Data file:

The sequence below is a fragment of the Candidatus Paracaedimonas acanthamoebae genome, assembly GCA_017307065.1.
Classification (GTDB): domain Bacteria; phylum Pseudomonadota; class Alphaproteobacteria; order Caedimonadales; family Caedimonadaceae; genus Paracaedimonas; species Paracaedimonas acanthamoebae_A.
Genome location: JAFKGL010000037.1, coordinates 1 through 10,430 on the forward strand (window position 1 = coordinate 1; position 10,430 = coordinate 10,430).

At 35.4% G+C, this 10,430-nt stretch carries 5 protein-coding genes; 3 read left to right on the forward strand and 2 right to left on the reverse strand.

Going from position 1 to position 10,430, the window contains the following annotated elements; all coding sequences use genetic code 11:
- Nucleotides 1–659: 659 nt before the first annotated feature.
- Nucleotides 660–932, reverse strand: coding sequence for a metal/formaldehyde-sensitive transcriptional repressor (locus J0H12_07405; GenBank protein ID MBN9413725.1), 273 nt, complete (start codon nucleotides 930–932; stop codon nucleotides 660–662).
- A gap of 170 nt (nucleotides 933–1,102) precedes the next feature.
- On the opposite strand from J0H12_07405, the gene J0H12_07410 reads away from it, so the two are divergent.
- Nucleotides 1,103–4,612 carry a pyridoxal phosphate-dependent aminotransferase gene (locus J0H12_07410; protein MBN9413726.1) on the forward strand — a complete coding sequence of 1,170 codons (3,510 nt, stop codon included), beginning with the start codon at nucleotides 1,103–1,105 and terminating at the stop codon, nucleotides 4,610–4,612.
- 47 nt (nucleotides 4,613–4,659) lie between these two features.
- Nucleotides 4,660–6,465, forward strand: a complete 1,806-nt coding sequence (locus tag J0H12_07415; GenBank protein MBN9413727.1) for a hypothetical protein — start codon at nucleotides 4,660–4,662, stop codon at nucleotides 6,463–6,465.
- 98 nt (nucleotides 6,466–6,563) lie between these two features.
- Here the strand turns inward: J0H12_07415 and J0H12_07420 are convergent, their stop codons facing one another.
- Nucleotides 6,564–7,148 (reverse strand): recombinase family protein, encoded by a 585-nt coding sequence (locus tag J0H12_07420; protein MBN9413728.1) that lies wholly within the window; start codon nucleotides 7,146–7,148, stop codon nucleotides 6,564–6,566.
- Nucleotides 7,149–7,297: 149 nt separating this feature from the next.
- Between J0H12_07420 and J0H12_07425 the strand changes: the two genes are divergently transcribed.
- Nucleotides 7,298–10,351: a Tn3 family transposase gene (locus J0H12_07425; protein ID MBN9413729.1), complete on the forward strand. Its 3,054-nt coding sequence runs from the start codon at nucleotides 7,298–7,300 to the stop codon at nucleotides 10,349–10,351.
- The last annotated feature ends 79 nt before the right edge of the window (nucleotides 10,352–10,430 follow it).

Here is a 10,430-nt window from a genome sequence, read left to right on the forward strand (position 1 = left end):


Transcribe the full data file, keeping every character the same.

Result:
The sequence below is a fragment of the Candidatus Paracaedimonas acanthamoebae genome, assembly GCA_017307065.1.
Classification (GTDB): domain Bacteria; phylum Pseudomonadota; class Alphaproteobacteria; order Caedimonadales; family Caedimonadaceae; genus Paracaedimonas; species Paracaedimonas acanthamoebae_A.
Genome location: JAFKGL010000037.1, coordinates 1 through 10,430 on the forward strand (window position 1 = coordinate 1; position 10,430 = coordinate 10,430).

At 35.4% G+C, this 10,430-nt stretch carries 5 protein-coding genes; 3 read left to right on the forward strand and 2 right to left on the reverse strand.

Going from position 1 to position 10,430, the window contains the following annotated elements; all coding sequences use genetic code 11:
- Nucleotides 1–659: 659 nt before the first annotated feature.
- Nucleotides 660–932, reverse strand: coding sequence for a metal/formaldehyde-sensitive transcriptional repressor (locus J0H12_07405; GenBank protein ID MBN9413725.1), 273 nt, complete (start codon nucleotides 930–932; stop codon nucleotides 660–662).
- A gap of 170 nt (nucleotides 933–1,102) precedes the next feature.
- On the opposite strand from J0H12_07405, the gene J0H12_07410 reads away from it, so the two are divergent.
- Nucleotides 1,103–4,612 carry a pyridoxal phosphate-dependent aminotransferase gene (locus J0H12_07410; protein MBN9413726.1) on the forward strand — a complete coding sequence of 1,170 codons (3,510 nt, stop codon included), beginning with the start codon at nucleotides 1,103–1,105 and terminating at the stop codon, nucleotides 4,610–4,612.
- 47 nt (nucleotides 4,613–4,659) lie between these two features.
- Nucleotides 4,660–6,465, forward strand: a complete 1,806-nt coding sequence (locus tag J0H12_07415; GenBank protein MBN9413727.1) for a hypothetical protein — start codon at nucleotides 4,660–4,662, stop codon at nucleotides 6,463–6,465.
- 98 nt (nucleotides 6,466–6,563) lie between these two features.
- Here the strand turns inward: J0H12_07415 and J0H12_07420 are convergent, their stop codons facing one another.
- Nucleotides 6,564–7,148 (reverse strand): recombinase family protein, encoded by a 585-nt coding sequence (locus tag J0H12_07420; protein MBN9413728.1) that lies wholly within the window; start codon nucleotides 7,146–7,148, stop codon nucleotides 6,564–6,566.
- Nucleotides 7,149–7,297: 149 nt separating this feature from the next.
- Between J0H12_07420 and J0H12_07425 the strand changes: the two genes are divergently transcribed.
- Nucleotides 7,298–10,351: a Tn3 family transposase gene (locus J0H12_07425; protein ID MBN9413729.1), complete on the forward strand. Its 3,054-nt coding sequence runs from the start codon at nucleotides 7,298–7,300 to the stop codon at nucleotides 10,349–10,351.
- The last annotated feature ends 79 nt before the right edge of the window (nucleotides 10,352–10,430 follow it).

Here is a 10,430-nt window from a genome sequence, read left to right on the forward strand (position 1 = left end):